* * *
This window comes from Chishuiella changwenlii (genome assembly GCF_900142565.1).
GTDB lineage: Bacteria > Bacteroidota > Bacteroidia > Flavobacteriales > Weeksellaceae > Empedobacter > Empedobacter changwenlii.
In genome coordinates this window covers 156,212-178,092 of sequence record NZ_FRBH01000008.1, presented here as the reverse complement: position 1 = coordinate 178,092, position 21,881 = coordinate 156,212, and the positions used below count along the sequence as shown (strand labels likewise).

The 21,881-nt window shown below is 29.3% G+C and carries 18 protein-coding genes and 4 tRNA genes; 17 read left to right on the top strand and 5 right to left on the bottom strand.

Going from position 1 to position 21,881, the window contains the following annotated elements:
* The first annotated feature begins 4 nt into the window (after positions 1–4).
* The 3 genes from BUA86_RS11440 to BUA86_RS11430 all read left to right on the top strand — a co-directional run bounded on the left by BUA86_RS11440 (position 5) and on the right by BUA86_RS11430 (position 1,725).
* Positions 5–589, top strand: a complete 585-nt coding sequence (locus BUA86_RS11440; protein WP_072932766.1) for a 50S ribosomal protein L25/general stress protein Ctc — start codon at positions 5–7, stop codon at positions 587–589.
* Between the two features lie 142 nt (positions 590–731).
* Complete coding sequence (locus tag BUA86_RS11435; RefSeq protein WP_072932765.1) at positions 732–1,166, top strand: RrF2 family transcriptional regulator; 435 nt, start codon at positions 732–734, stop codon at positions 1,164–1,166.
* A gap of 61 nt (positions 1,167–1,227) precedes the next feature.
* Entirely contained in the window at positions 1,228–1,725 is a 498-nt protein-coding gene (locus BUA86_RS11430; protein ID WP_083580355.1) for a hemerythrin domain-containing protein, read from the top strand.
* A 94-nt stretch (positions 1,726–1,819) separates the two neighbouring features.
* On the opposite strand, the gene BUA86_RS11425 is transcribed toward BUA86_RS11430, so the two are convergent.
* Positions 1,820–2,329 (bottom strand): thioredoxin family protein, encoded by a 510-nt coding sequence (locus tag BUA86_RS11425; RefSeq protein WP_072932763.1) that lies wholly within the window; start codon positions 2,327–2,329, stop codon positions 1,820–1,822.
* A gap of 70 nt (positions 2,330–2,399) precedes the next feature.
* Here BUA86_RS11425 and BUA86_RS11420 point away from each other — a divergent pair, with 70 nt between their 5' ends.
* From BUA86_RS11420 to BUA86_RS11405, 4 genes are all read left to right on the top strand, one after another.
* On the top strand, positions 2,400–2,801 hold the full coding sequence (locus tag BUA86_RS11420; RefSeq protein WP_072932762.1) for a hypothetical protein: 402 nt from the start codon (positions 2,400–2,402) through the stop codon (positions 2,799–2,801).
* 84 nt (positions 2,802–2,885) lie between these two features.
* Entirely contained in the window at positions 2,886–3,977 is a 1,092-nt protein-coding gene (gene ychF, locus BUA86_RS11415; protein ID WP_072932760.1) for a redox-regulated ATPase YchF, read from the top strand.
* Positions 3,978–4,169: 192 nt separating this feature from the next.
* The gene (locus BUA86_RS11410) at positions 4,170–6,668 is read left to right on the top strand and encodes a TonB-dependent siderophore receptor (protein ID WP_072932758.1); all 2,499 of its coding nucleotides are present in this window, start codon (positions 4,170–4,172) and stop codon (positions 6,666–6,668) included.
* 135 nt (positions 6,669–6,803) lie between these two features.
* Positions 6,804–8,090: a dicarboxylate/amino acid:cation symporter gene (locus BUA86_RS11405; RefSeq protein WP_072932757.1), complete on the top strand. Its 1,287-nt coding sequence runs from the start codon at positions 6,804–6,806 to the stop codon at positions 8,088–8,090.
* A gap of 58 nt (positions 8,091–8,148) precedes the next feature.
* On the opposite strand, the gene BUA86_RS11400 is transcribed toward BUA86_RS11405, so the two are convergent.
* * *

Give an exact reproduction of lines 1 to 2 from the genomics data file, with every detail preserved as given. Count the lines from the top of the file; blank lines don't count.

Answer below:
This window comes from Chishuiella changwenlii (genome assembly GCF_900142565.1).
GTDB lineage: Bacteria > Bacteroidota > Bacteroidia > Flavobacteriales > Weeksellaceae > Empedobacter > Empedobacter changwenlii.